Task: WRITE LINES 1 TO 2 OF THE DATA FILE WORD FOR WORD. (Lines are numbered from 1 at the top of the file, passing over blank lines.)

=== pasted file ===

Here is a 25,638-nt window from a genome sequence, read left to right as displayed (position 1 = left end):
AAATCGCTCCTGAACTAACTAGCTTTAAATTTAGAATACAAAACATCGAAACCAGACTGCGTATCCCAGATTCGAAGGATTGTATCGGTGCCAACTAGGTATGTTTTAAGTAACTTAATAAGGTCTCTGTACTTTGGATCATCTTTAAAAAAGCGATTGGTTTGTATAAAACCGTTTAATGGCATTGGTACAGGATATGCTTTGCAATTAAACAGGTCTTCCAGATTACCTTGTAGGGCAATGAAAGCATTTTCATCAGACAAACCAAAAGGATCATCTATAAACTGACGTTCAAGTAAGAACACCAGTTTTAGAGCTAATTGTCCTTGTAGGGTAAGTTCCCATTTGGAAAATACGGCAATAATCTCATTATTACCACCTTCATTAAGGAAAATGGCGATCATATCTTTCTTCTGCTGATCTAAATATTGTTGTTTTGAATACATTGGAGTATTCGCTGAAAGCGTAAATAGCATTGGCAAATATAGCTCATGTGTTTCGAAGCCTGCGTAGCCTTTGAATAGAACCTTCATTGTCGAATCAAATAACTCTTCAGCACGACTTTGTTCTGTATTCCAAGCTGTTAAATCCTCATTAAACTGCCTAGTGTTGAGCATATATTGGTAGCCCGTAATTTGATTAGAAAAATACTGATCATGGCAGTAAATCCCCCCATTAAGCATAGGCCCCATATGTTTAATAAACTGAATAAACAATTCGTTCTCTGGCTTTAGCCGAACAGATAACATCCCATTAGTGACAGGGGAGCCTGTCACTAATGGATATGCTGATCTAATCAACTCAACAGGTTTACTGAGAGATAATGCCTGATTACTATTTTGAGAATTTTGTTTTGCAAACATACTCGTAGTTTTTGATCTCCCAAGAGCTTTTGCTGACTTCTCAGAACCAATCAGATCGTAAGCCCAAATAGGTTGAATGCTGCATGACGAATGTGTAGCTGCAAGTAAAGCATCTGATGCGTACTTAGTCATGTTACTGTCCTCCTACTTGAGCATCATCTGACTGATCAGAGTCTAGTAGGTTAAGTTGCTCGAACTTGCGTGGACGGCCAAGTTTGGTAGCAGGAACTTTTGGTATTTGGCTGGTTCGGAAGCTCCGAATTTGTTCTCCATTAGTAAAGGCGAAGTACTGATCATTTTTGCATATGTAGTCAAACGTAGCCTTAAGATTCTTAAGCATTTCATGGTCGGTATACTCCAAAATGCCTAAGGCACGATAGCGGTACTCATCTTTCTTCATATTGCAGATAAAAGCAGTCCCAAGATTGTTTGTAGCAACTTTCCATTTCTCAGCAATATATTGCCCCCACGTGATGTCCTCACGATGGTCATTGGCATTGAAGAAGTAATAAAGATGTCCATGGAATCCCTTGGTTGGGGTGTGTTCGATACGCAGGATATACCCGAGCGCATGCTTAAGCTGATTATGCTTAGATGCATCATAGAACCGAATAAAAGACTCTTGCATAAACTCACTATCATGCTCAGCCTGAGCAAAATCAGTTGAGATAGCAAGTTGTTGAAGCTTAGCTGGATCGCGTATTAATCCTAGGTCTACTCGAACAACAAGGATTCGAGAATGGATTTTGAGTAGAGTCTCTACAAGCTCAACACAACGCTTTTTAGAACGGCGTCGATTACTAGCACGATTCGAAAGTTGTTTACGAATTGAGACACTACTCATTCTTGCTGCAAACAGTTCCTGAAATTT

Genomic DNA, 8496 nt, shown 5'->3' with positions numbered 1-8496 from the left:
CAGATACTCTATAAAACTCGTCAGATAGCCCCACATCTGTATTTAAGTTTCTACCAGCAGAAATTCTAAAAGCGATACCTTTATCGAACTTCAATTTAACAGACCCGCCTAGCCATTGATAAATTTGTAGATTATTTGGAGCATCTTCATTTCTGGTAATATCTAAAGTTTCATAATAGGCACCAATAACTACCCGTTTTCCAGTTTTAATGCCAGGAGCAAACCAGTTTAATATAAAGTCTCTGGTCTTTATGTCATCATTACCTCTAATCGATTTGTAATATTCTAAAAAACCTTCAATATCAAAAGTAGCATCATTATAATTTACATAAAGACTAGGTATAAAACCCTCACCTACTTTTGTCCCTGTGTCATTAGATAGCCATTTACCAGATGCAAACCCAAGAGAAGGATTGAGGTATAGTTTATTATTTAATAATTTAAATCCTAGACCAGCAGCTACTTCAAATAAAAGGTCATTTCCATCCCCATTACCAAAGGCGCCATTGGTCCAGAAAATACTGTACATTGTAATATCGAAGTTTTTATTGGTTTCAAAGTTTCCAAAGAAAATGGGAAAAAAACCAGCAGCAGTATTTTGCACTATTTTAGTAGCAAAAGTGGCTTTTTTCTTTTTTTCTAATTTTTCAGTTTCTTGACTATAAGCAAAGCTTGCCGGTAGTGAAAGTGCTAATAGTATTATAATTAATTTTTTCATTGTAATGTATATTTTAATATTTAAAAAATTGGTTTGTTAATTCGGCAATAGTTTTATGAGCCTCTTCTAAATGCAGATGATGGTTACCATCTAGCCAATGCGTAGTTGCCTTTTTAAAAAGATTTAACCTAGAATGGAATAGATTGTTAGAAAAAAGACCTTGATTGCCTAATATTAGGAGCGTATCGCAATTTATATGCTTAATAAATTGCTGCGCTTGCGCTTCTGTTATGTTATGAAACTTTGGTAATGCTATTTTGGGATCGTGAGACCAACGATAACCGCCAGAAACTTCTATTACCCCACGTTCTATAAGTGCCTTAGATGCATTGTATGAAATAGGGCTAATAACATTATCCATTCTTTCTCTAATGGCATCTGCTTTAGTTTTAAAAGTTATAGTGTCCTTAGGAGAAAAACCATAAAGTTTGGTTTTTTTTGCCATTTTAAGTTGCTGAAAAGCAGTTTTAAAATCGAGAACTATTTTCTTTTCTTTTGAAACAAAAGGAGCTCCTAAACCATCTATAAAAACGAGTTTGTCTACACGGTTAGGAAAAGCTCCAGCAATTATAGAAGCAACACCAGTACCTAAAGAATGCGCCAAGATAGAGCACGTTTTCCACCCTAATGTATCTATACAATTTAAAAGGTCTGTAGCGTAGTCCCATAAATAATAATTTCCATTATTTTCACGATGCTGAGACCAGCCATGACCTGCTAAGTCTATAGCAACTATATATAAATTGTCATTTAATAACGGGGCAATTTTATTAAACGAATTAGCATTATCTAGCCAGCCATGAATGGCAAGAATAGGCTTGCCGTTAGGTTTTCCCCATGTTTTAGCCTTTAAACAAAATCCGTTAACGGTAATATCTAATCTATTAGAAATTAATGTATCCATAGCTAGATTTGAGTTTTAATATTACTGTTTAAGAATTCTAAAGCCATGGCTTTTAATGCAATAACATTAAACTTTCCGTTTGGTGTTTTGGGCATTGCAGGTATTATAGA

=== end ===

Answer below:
Here is a 25,638-nt window from a genome sequence, read left to right as displayed (position 1 = left end):
AAATCGCTCCTGAACTAACTAGCTTTAAATTTAGAATACAAAACATCGAAACCAGACTGCGTATCCCAGATTCGAAGGATTGTATCGGTGCCAACTAGGTATGTTTTAAGTAACTTAATAAGGTCTCTGTACTTTGGATCATCTTTAAAAAAGCGATTGGTTTGTATAAAACCGTTTAATGGCATTGGTACAGGATATGCTTTGCAATTAAACAGGTCTTCCAGATTACCTTGTAGGGCAATGAAAGCATTTTCATCAGACAAACCAAAAGGATCATCTATAAACTGACGTTCAAGTAAGAACACCAGTTTTAGAGCTAATTGTCCTTGTAGGGTAAGTTCCCATTTGGAAAATACGGCAATAATCTCATTATTACCACCTTCATTAAGGAAAATGGCGATCATATCTTTCTTCTGCTGATCTAAATATTGTTGTTTTGAATACATTGGAGTATTCGCTGAAAGCGTAAATAGCATTGGCAAATATAGCTCATGTGTTTCGAAGCCTGCGTAGCCTTTGAATAGAACCTTCATTGTCGAATCAAATAACTCTTCAGCACGACTTTGTTCTGTATTCCAAGCTGTTAAATCCTCATTAAACTGCCTAGTGTTGAGCATATATTGGTAGCCCGTAATTTGATTAGAAAAATACTGATCATGGCAGTAAATCCCCCCATTAAGCATAGGCCCCATATGTTTAATAAACTGAATAAACAATTCGTTCTCTGGCTTTAGCCGAACAGATAACATCCCATTAGTGACAGGGGAGCCTGTCACTAATGGATATGCTGATCTAATCAACTCAACAGGTTTACTGAGAGATAATGCCTGATTACTATTTTGAGAATTTTGTTTTGCAAACATACTCGTAGTTTTTGATCTCCCAAGAGCTTTTGCTGACTTCTCAGAACCAATCAGATCGTAAGCCCAAATAGGTTGAATGCTGCATGACGAATGTGTAGCTGCAAGTAAAGCATCTGATGCGTACTTAGTCATGTTACTGTCCTCCTACTTGAGCATCATCTGACTGATCAGAGTCTAGTAGGTTAAGTTGCTCGAACTTGCGTGGACGGCCAAGTTTGGTAGCAGGAACTTTTGGTATTTGGCTGGTTCGGAAGCTCCGAATTTGTTCTCCATTAGTAAAGGCGAAGTACTGATCATTTTTGCATATGTAGTCAAACGTAGCCTTAAGATTCTTAAGCATTTCATGGTCGGTATACTCCAAAATGCCTAAGGCACGATAGCGGTACTCATCTTTCTTCATATTGCAGATAAAAGCAGTCCCAAGATTGTTTGTAGCAACTTTCCATTTCTCAGCAATATATTGCCCCCACGTGATGTCCTCACGATGGTCATTGGCATTGAAGAAGTAATAAAGATGTCCATGGAATCCCTTGGTTGGGGTGTGTTCGATACGCAGGATATACCCGAGCGCATGCTTAAGCTGATTATGCTTAGATGCATCATAGAACCGAATAAAAGACTCTTGCATAAACTCACTATCATGCTCAGCCTGAGCAAAATCAGTTGAGATAGCAAGTTGTTGAAGCTTAGCTGGATCGCGTATTAATCCTAGGTCTACTCGAACAACAAGGATTCGAGAATGGATTTTGAGTAGAGTCTCTACAAGCTCAACACAACGCTTTTTAGAACGGCGTCGATTACTAGCACGATTCGAAAGTTGTTTACGAATTGAGACACTACTCATTCTTGCTGCAAACAGTTCCTGAAATTT